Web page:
After finishing the book, I was left with a million questions—mainly about where the hell we’re headed. I offered very few answers. But one of the obvious questions is the role of art in coming environmental catastrophes. Photographers, and “high” artists using photographic media, obviously have the best access to communicating information about these endless crises. For better or worse, people “believe” photographic imagery more than paintings and sculpture. Activist DIY groups are also doing their part. But it’s difficult to concentrate on the causes, and the causers, because the art world doesn’t like naming names. Hans Haacke is the rare artist who’s more or less gotten away with it. And of course the indomitable Yes Men and their growing cadres. More power to them.

— As told to Lauren O’Neill-Butler

Ben Kinmont


Ben Kinmont, Sshhh, 2002–. Distribution of engravings at Centre National de l'édition et de l'art imprimé, Chatou, France, February 1, 2003.

Since 1988, Ben Kinmont’s work has often unfolded through real-time exchanges—over meals, in conversations, and through gestures. In 1996 he began his publishing project, Antinomian Press, which focuses on ephemera and archival material; he also has an ongoing antiquarian bookselling business, founded in 1998, that specializes in books and manuscripts about domestic economy and food. Here, Kinmont discusses the origins and evolution of Sshhh, which is currently on view in the 2014 Whitney Biennial. On Saturday, May 10, Kinmont will distribute part of this work to participants in the museum. He will also have a solo exhibition at Air de Paris from May 24 to July 8, 2014.

IN 2002, for Documenta 11, I went out onto the streets of Kassel and into strangers’ homes for ten days to ask people what was the most meaningful thing in their lives. I also asked whether that meaningfulness could (and should) be understood as art. Then, we talked about the difference between that meaningfulness and what they typically experience in the museum. Their responses were summarized into a flyer that was then printed on the sidewalk in front of their house and distributed in the neighborhood in which the conversation occurred. The project was called Moveable type, no Documenta.

A few months later, the flyers were again printed (with the same portable equipment and format) and distributed as a group show of ten conversations. At that time, I wondered about the difference between, on the one hand, writing conversations in a domestic setting and reading the text in the participants’ neighborhoods and, on the other hand, doing a similar thing in the context of the museum.

Then, a year later, I was invited to France to do a project with the Centre National de l'édition et de l'art imprimé (CNEAI) in Chatou, France. I proposed a new piece titled Sshhh, which was an invitation to families in Chatou to have a private conversation among themselves as an artwork. When the conversation was finished I asked them to tell me their family name and the date on which the conversation occurred. I also requested that they not tell me anything about the subject of the conversation or what it meant to them. Lastly, I explained that I would be making them an engraving and that they should pick the engraving’s ink color and size.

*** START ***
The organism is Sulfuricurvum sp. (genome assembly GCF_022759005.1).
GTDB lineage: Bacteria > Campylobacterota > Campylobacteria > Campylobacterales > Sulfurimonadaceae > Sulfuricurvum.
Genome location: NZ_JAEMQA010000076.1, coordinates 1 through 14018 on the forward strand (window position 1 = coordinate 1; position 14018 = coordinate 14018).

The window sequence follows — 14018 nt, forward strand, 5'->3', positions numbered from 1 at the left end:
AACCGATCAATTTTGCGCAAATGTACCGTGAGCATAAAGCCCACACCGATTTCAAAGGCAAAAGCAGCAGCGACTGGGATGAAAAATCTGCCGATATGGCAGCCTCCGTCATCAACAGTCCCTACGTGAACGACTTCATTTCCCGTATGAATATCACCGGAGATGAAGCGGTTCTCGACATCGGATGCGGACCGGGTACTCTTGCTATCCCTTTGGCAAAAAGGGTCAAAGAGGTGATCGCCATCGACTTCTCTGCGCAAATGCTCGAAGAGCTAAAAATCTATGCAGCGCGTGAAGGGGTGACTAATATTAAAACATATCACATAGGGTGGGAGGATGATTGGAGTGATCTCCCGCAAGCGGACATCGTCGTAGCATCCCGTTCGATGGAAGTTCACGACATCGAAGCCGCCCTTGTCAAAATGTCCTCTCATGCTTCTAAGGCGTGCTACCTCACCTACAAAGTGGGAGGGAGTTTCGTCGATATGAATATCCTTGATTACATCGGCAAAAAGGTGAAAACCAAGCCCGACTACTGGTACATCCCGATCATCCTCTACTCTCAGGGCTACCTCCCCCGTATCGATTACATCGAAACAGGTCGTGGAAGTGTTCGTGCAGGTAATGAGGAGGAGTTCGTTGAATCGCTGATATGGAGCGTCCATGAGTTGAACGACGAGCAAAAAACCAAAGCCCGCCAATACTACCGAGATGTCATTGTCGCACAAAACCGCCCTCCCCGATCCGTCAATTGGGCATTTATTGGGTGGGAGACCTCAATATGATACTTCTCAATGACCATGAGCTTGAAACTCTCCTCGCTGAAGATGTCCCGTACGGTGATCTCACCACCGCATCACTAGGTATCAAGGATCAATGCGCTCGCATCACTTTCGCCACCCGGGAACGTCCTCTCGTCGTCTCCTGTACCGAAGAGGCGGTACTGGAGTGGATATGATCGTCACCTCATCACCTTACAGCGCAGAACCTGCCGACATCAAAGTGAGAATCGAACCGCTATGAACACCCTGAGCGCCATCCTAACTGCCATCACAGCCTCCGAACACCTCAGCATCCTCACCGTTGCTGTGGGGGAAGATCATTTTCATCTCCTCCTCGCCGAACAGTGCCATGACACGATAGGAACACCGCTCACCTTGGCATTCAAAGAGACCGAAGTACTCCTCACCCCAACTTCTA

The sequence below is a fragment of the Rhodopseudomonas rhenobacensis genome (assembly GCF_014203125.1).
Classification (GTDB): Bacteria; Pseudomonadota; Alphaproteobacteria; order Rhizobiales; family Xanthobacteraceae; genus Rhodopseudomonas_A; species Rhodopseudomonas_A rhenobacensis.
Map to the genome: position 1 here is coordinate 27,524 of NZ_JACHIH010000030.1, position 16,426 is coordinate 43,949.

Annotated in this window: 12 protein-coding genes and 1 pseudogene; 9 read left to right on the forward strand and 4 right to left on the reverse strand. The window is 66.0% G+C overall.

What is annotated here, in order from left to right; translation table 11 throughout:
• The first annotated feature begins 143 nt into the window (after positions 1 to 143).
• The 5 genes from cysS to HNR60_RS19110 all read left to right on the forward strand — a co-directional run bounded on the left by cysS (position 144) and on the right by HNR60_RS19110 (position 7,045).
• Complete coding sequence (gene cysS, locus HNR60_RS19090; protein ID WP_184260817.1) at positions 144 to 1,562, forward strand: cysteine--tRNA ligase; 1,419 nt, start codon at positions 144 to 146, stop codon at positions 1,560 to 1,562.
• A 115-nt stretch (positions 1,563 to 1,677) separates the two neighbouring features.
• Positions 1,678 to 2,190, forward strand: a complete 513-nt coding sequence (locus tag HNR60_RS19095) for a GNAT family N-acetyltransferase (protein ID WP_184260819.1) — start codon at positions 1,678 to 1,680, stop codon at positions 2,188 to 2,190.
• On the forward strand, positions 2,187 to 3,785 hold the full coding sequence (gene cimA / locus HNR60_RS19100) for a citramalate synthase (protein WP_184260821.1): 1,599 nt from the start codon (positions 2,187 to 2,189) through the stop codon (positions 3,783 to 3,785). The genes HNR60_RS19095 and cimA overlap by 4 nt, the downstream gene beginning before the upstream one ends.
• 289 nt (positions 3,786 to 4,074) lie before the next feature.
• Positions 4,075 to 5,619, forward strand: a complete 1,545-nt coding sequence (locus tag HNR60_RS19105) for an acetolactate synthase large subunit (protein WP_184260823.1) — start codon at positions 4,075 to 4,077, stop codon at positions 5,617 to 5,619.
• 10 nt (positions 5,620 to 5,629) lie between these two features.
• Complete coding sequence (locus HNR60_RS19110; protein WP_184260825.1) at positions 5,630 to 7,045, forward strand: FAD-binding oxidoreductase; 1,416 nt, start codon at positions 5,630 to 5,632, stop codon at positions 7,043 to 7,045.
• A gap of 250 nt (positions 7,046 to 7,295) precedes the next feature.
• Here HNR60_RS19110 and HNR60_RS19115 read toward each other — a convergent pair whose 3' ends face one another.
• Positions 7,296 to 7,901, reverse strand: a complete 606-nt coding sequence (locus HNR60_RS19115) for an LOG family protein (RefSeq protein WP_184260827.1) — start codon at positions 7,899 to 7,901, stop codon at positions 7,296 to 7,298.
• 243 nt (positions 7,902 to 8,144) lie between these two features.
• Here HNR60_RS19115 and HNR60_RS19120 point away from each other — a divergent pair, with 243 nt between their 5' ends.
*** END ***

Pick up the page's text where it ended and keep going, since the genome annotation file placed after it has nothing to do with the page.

Once the conversation had occurred and the participants had sent me their information, I printed each engraving in an edition of four: one copy for the family; one for the project archive; one for CNEAI; and one for the Bibliotheque Nationale (which receives one copy of all printed works produced by CNEAI). The engraving is almost entirely blank. At the bottom of each sheet, however, are the name of the family and the date of their conversation in small letters.

The Sshhh engraving is an artwork that can circulate within the art world while referencing a conversation had by a family on a specific day. To all but the family, though, it is a closed door to a private, domestic moment, the subject and meaning of which was determined by the family. And to the family who participated, their engraving is an aide-memoire to a conversation once had. They can look at the sheet and remember what they said with their family members on a given day about a given subject. It is an artwork that remains private.

In this sense, the engraving functions within two different value structures: that of the art world and its discourse around engravings and participatory art as well as that of a family’s domestic life where conversations regularly occur with various levels of meaning and yet often pass by unnoticed or forgotten.

For the Whitney Biennial, I am displaying the archive for Sshhh and am also reactivating the project. I again invited visitors to send me a note containing their name and the date—but not the content—of a conversation they have had at home. The archive is out on a table for visitors to handle and the documents are available for free download on the Whitney’s website. The budget for the reactivation allows for one hundred family participants (in Chatou it was fifteen). This time each engraved sheet is printed with lead type in an edition of two: one for the participating family and one for the project archive. The sheets have just been made and their distribution to the participating families will occur in the room where the archive is on display: Whitney Museum, fourth floor, this Saturday, May 10, at 11 AM.

— As told to Lauren O’Neill-Butler